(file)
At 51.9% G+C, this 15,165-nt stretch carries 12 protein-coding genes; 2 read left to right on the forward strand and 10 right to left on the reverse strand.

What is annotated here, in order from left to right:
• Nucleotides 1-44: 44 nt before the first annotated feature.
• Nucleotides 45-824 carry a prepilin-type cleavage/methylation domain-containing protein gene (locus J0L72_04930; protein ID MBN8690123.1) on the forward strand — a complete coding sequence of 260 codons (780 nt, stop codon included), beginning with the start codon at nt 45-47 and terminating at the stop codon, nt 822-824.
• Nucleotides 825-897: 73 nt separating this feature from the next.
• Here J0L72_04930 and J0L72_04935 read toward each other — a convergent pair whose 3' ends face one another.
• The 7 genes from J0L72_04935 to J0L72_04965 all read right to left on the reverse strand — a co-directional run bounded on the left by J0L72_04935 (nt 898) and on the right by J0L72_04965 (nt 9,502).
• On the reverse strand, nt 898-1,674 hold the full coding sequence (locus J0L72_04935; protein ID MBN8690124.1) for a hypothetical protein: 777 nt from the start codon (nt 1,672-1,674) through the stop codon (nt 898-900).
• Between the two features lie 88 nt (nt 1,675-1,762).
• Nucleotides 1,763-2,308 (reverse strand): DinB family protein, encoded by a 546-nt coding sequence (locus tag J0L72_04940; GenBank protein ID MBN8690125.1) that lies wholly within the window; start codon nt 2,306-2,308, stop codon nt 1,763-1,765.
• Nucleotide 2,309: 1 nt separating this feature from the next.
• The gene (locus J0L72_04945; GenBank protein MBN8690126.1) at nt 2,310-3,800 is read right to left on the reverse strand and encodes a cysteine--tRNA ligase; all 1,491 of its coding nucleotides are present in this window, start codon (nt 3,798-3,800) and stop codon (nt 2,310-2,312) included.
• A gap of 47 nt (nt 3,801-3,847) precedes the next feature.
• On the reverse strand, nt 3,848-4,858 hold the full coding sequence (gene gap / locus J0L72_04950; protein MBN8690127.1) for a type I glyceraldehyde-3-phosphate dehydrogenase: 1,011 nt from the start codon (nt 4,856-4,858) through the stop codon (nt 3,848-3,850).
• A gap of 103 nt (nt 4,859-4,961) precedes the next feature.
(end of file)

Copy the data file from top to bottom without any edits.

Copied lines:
At 51.9% G+C, this 15,165-nt stretch carries 12 protein-coding genes; 2 read left to right on the forward strand and 10 right to left on the reverse strand.

What is annotated here, in order from left to right:
• Nucleotides 1-44: 44 nt before the first annotated feature.
• Nucleotides 45-824 carry a prepilin-type cleavage/methylation domain-containing protein gene (locus J0L72_04930; protein ID MBN8690123.1) on the forward strand — a complete coding sequence of 260 codons (780 nt, stop codon included), beginning with the start codon at nt 45-47 and terminating at the stop codon, nt 822-824.
• Nucleotides 825-897: 73 nt separating this feature from the next.
• Here J0L72_04930 and J0L72_04935 read toward each other — a convergent pair whose 3' ends face one another.
• The 7 genes from J0L72_04935 to J0L72_04965 all read right to left on the reverse strand — a co-directional run bounded on the left by J0L72_04935 (nt 898) and on the right by J0L72_04965 (nt 9,502).
• On the reverse strand, nt 898-1,674 hold the full coding sequence (locus J0L72_04935; protein ID MBN8690124.1) for a hypothetical protein: 777 nt from the start codon (nt 1,672-1,674) through the stop codon (nt 898-900).
• Between the two features lie 88 nt (nt 1,675-1,762).
• Nucleotides 1,763-2,308 (reverse strand): DinB family protein, encoded by a 546-nt coding sequence (locus tag J0L72_04940; GenBank protein ID MBN8690125.1) that lies wholly within the window; start codon nt 2,306-2,308, stop codon nt 1,763-1,765.
• Nucleotide 2,309: 1 nt separating this feature from the next.
• The gene (locus J0L72_04945; GenBank protein MBN8690126.1) at nt 2,310-3,800 is read right to left on the reverse strand and encodes a cysteine--tRNA ligase; all 1,491 of its coding nucleotides are present in this window, start codon (nt 3,798-3,800) and stop codon (nt 2,310-2,312) included.
• A gap of 47 nt (nt 3,801-3,847) precedes the next feature.
• On the reverse strand, nt 3,848-4,858 hold the full coding sequence (gene gap / locus J0L72_04950; protein MBN8690127.1) for a type I glyceraldehyde-3-phosphate dehydrogenase: 1,011 nt from the start codon (nt 4,856-4,858) through the stop codon (nt 3,848-3,850).
• A gap of 103 nt (nt 4,859-4,961) precedes the next feature.